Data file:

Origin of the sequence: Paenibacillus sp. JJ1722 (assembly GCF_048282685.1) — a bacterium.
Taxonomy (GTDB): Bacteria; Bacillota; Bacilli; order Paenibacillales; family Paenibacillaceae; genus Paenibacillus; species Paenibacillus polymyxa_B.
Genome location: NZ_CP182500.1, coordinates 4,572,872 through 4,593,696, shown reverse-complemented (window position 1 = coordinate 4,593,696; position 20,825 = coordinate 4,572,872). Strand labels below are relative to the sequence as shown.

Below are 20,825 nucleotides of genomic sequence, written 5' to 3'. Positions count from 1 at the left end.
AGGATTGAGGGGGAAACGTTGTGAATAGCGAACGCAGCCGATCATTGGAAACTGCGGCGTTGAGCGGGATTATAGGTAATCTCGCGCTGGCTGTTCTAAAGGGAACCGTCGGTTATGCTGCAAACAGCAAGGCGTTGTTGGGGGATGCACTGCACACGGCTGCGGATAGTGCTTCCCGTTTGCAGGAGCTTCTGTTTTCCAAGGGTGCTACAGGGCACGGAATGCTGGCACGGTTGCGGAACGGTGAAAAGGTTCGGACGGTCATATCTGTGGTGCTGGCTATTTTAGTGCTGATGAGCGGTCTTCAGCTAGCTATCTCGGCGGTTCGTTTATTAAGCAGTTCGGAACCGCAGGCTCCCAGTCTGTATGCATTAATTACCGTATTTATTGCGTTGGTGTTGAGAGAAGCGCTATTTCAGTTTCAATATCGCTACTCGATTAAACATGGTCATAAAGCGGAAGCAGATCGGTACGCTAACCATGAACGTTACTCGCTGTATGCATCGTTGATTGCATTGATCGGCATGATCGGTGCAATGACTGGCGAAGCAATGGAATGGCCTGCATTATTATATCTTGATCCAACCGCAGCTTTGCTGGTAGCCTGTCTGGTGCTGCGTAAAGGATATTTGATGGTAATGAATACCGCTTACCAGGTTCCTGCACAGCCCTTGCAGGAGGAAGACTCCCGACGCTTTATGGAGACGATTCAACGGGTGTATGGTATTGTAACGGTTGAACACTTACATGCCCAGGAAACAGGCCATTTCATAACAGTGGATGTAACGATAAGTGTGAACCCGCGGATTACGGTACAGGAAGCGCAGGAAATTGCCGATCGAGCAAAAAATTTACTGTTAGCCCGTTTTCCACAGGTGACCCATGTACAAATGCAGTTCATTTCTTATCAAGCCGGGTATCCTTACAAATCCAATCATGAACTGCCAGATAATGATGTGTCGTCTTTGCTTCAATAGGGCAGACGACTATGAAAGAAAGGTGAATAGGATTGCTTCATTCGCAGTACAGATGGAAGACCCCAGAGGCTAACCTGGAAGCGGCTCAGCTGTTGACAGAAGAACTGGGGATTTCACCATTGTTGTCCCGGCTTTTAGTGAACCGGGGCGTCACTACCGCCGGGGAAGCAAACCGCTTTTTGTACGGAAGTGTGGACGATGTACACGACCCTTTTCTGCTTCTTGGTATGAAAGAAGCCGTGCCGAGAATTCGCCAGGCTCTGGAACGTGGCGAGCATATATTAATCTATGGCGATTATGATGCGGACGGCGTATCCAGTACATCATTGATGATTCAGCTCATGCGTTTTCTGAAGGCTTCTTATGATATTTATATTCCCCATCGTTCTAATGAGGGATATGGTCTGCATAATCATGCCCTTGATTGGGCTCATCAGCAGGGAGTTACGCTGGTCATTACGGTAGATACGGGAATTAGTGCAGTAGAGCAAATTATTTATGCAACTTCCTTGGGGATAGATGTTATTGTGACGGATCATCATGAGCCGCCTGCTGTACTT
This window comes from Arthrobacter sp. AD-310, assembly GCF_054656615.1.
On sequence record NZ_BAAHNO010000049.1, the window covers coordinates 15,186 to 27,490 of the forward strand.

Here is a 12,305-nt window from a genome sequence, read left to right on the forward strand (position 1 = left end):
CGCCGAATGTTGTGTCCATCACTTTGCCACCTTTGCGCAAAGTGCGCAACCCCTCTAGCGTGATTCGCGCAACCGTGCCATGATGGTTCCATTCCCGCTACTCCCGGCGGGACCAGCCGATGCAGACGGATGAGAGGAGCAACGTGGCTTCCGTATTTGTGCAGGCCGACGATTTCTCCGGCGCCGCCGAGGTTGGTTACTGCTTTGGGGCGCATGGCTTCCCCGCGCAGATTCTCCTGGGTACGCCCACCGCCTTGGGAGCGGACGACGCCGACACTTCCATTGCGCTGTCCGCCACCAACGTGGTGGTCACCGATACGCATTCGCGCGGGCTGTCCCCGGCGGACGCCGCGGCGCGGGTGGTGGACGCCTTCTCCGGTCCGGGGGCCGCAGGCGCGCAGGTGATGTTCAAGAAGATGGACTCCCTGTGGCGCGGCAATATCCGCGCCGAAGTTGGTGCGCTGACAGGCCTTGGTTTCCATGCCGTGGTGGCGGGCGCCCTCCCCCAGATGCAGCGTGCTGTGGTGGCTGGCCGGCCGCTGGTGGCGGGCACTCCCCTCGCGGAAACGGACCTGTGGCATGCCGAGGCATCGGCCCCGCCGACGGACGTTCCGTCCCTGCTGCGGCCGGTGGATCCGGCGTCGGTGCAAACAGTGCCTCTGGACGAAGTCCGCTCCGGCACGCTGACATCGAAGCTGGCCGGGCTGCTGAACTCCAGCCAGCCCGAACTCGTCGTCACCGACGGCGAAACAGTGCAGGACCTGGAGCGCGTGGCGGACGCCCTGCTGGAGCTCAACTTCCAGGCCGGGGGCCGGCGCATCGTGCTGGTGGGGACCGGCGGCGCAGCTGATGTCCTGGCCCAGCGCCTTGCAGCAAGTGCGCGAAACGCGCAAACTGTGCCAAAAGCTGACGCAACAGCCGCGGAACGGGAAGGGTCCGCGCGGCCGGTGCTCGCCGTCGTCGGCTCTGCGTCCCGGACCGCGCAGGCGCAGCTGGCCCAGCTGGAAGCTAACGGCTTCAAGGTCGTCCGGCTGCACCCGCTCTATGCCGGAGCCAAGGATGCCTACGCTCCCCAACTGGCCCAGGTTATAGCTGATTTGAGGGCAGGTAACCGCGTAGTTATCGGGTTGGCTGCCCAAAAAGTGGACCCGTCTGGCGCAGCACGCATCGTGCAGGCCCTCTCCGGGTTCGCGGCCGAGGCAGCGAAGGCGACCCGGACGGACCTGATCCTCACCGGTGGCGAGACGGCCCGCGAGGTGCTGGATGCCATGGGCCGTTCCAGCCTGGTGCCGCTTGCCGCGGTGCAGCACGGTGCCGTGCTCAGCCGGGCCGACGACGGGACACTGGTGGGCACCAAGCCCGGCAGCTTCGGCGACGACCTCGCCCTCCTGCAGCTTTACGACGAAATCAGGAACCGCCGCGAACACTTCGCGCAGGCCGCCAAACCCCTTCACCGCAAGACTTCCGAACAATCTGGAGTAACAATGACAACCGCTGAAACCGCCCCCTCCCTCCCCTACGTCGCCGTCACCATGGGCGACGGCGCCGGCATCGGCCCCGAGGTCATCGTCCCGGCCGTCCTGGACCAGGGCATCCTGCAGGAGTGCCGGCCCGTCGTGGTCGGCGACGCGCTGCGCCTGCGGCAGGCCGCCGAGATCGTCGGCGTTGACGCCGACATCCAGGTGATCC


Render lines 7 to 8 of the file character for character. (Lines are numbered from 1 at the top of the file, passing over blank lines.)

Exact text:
On sequence record NZ_BAAHNO010000049.1, the window covers coordinates 15,186 to 27,490 of the forward strand.

Here is a 12,305-nt window from a genome sequence, read left to right on the forward strand (position 1 = left end):